To continue my last post on thresholds, I’m definitely past one. Bear Burrow, Booth Road, and West Church are all killer climbs. Each I’m sure pushes a 30% grade in places. With other bikes, it’s been hard to keep the front wheel on the ground. A month ago, each of them had me wanting to puke. Last night, there was no nausea. Last night, there was power to spare. I had the oats to push the pedals harder, to see how fast I could ride the hill instead of just seeing if I could climb the hill.

Climbing West Church in particular was fun. Steepest at the bottom, I geared up after the big turn and rode hard. Breathing heavily, quads burning, I was doing 15 mph uphill near the top.

Yeah, my legs feel like lead this morning, but cycling is fun again.

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Threshold

I rode the Pond yesterday, the third or fourth time in as many weeks. Yesterday was with two younger and fitter guys. Strangers I was showing the trails, they kicked my ass in a gentlemanly way. Even though I pushed hard, I’m not in my 30s anymore.

It was good though. I only felt like puking once or twice, and I made it up one pitch for the first time since my surgery. I hit two technical sections that I’d just begun to clean last week as if they were easy. The ride left me hungry for the rest of the day but my legs didn’t feel burnt.

This morning I woke up feeling that feeling that only cycling has ever given me. It comes every so often when I’ve picked up my riding pace. Nothing hurt. The normal aches of middle age weren’t there. I felt lean and strong, aware of the steady beat of my heart.

It’s as if I’m at a threshold. I’m not in my best shape yet, but my body is ready to be pushed. My mind pictures the joyful pain of rising from the saddle to punch out a climb like I couldn’t have done a month ago. It’s a moment I chase, and one to be relished.

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Those Roots

A lot of my gravel rides lead over one particular section of singletrack. It’s not even singletrack really. It’s just a short hiking trail that runs between an old railbed and an abandoned road. Not more than 100 ft. long, it’s a rocky little climb through the woods.

The hardest part is right at the beginning. A hard left turn off the railbed that goes immediately up. The trail there is paved with roots. When I first began gravel riding I just got off the bike and walked. Then I began gravel-riding with mountain bikers. Those guys simply railed right up that rooty little section.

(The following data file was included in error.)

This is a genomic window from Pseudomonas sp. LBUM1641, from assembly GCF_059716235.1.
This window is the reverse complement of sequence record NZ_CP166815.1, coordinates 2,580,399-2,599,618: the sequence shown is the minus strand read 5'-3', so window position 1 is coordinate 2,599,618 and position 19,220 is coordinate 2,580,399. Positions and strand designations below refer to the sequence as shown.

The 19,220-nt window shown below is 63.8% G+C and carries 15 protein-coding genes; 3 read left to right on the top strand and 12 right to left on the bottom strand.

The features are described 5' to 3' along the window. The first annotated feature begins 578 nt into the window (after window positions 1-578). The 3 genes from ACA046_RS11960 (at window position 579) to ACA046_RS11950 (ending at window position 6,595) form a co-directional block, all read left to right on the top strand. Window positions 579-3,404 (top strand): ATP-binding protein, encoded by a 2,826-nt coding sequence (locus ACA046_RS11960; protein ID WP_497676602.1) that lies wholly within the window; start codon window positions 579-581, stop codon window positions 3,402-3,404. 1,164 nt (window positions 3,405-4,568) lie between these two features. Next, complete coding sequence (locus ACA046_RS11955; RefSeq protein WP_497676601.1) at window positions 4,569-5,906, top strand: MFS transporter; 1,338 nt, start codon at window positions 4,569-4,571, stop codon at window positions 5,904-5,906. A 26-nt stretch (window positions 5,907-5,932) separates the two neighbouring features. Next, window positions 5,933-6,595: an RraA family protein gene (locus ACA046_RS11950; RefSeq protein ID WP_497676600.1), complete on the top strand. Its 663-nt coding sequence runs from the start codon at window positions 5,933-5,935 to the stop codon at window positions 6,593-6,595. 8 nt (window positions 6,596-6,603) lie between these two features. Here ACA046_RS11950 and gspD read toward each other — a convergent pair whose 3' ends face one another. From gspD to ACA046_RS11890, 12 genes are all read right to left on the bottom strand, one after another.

“Shit,” thought I, “That’s rideable?”

Not long after, I ran into Chris at the transfer station one Saturday afternoon.

“Hey,” I asked, “Do you still mountain bike? I want to get better riding off road.”

He did still mountain bike and he took me out and wow! That was fun.

It wasn’t long before that rooty section hardly seemed like an obstacle.

Then I tore my ACL, lost a year of mountain biking, and watched all my friends get a year better while I regressed.

It’s been nearly a year since getting back on the bike. Last Thursday night, I rode that rooty section again on my gravel bike. The line was obvious. All I did was keep my eyes on it and pedal. Joy built inside me as the tires bounced over the roots and the bike went where my eyes led it. One bounce pointed me off the trail, but I had the momentum to pause, think, “Oh no you don’t!”, realign my gaze, and pedal on. When I cleared the trail and hit the old road I nearly whooped.

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The Pond

We call this ride “the Pond”, but the town’s disused pond has nothing to do with the ride. It’s just the reason for the parking lot. The pond itself is an old sand pit that sits at the edge of a big chunk of wooded land trust property which is woven with trails. A few of the trails were built by mountain bikers, but not many. The others range from hiking trails to an abandoned rail bed to carriage roads climbing the side of a mountain that have suffered from 200 years of erosion.